Confrontational - A Dance Of Shadows
Confrontational has done it again with a monolithic, spooky album that’s perfect for October. A Dance Of Shadows is heavy and ominous, a set of tracks that will evoke images of both the dance floor and the horror movie screen.
I had the pleasure or reviewing Confrontational’s EP Done With You in February, and I recall being impressed by how nuanced and detailed the sound was. It was like something spun of glass, delicate, heavy yet airy. Confrontational has certainly put the pedal down on the heavy side for this new effort, and I’m doubly impressed this time – blown away in fact. There is a beautiful, darkly comforting weight to this album, along with pleasing proof that the artist has only continued to learn and improve his craft.
The starter track, “Shadowdancing,” plays off the album’s title and is both suitably ominous and alluringly catchy. “Flat/Line” has a catchy vocal line and some great echoing tones that blend well together. It’s a neatly assembled song that still seems very organic, and the stops and starts are cleverly done to keep you listening. The transition to the next track, “Like A Curse,” is smooth and natural. This song also has some dark and emotional lyrics, brooding yet oddly endearing. “One Last Kiss” leads in with vague gong-like sound effects and then flies right out of the gate at you. The instrumentation on this one is a bit more sparse, but it is tastefully and skillfully arranged to the point where it must have been intentional. The excellent addition of some very realistic nylon-guitar-string type instruments flow in about midway to add some thickness. “Script” is another atmosphere builder, dominated by a monologue this time. The message is a bold expansion of the concept Shakespeare promoted with the line “all the world's a stage, and all the men and women merely players” in Act II Scene VII of As You Like It. After a few more moments, we are dropped into a morose realm with “Forsaken,” a fantastic instrumental piece and definitely my favorite on the album. The track is another example of a synthwave artist building a piece that could be considered movie music. “Forsaken” could be the title theme to a particularly hopeless and dismal ghost movie. “To Live and Die On The Air” takes its time to build up, but the track is so well timed and orchestrated that you can almost imagine a conductor waving his hands. It is the longest track on the album, and Confrontational takes a lot of that time to play around with some great solos and dynamic changes. It is a very easy one to get lost in. The pace picks up significantly as the album is rounded off by “You’ll Be Mine.” It is an excellent cap for the album, with yearning and faint menace throughout.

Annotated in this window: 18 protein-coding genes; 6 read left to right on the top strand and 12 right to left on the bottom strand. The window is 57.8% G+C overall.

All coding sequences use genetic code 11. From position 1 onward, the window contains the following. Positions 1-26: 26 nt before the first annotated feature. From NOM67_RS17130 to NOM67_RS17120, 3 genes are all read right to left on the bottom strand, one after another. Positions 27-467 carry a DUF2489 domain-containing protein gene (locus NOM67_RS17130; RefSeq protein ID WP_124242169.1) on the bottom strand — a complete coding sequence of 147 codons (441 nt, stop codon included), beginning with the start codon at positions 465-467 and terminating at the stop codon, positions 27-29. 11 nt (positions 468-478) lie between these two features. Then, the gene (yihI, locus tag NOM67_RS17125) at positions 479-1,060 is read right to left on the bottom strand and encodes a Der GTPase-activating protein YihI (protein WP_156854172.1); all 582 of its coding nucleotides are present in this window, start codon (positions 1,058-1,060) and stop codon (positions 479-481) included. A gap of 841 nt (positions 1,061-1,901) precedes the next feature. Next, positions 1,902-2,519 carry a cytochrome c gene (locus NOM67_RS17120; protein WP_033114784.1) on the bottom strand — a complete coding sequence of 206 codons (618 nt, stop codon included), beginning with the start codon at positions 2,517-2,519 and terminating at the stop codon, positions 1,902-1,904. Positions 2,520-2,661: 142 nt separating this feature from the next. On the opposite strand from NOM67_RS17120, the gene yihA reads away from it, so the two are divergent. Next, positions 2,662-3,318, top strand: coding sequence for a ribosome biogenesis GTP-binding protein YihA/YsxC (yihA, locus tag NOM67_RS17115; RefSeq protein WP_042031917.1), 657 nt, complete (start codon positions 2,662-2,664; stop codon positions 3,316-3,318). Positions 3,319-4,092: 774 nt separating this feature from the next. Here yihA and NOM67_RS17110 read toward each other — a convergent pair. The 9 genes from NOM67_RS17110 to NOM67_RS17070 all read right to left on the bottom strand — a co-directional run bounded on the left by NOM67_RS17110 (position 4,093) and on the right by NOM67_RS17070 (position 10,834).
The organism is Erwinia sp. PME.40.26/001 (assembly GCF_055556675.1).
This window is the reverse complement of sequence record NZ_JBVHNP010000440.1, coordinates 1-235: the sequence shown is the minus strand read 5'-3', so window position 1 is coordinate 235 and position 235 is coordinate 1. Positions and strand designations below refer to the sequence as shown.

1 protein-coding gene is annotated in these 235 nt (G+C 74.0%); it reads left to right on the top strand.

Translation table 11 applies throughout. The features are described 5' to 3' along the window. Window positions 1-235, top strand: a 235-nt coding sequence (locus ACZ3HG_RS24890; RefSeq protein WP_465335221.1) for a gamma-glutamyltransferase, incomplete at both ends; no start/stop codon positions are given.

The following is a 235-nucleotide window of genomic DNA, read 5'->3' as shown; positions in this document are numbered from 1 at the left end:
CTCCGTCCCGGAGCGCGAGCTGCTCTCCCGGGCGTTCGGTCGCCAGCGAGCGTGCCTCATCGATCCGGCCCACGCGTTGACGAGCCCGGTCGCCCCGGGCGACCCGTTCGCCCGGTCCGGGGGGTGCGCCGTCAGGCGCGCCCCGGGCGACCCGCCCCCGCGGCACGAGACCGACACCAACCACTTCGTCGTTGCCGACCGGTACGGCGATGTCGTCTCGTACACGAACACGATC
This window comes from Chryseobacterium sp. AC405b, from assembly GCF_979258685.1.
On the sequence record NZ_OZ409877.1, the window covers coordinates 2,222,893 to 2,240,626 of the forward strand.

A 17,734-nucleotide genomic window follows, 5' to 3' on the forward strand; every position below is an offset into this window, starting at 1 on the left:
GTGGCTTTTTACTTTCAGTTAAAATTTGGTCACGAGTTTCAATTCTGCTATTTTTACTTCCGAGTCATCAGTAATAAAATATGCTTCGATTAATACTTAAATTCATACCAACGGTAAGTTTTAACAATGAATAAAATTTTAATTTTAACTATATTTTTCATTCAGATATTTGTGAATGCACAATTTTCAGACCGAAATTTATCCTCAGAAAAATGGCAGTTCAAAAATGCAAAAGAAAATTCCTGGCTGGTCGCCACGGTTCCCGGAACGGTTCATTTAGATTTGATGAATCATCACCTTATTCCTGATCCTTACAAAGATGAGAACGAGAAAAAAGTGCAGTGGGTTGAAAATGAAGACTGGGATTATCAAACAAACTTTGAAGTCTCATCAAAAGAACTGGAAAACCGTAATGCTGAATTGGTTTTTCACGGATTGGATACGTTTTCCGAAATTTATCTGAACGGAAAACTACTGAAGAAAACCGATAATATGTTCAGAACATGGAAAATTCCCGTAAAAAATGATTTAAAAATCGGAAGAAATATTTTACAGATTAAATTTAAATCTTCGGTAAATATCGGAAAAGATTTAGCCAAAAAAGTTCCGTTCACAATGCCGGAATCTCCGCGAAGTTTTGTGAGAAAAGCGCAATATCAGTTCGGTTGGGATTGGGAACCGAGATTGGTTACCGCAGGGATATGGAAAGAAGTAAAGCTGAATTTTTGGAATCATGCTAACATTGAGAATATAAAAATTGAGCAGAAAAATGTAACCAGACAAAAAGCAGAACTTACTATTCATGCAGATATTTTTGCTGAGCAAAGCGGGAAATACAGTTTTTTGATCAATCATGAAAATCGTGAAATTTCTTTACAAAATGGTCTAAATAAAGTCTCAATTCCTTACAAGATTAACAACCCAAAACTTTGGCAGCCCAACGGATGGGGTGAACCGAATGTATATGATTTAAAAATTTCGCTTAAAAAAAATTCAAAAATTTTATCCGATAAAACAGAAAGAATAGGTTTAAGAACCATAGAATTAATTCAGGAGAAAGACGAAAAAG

There is a bonus track, available when you purchase the album. I won't say anything about it except that it is just as good as the other tracks, and just another reason to add this to your collection.
Confrontational (Massimo Usai) certainly has his own style. While no one in retro synthwave can be considered a total island in terms of creativity, he has surely carved out a place for himself by developing a recognizable and enjoyable sound. This album is a great representation of that sound, and I commend Massimo on his efforts. He has not failed to outdo himself. I give A Dance Of Shadows 9 stars out of 10, because it not only shows growth, but also a really polished sense of purpose. Confrontational intends to confront you, and what he will show you may frighten you… but only until you come to love it for the art that it is.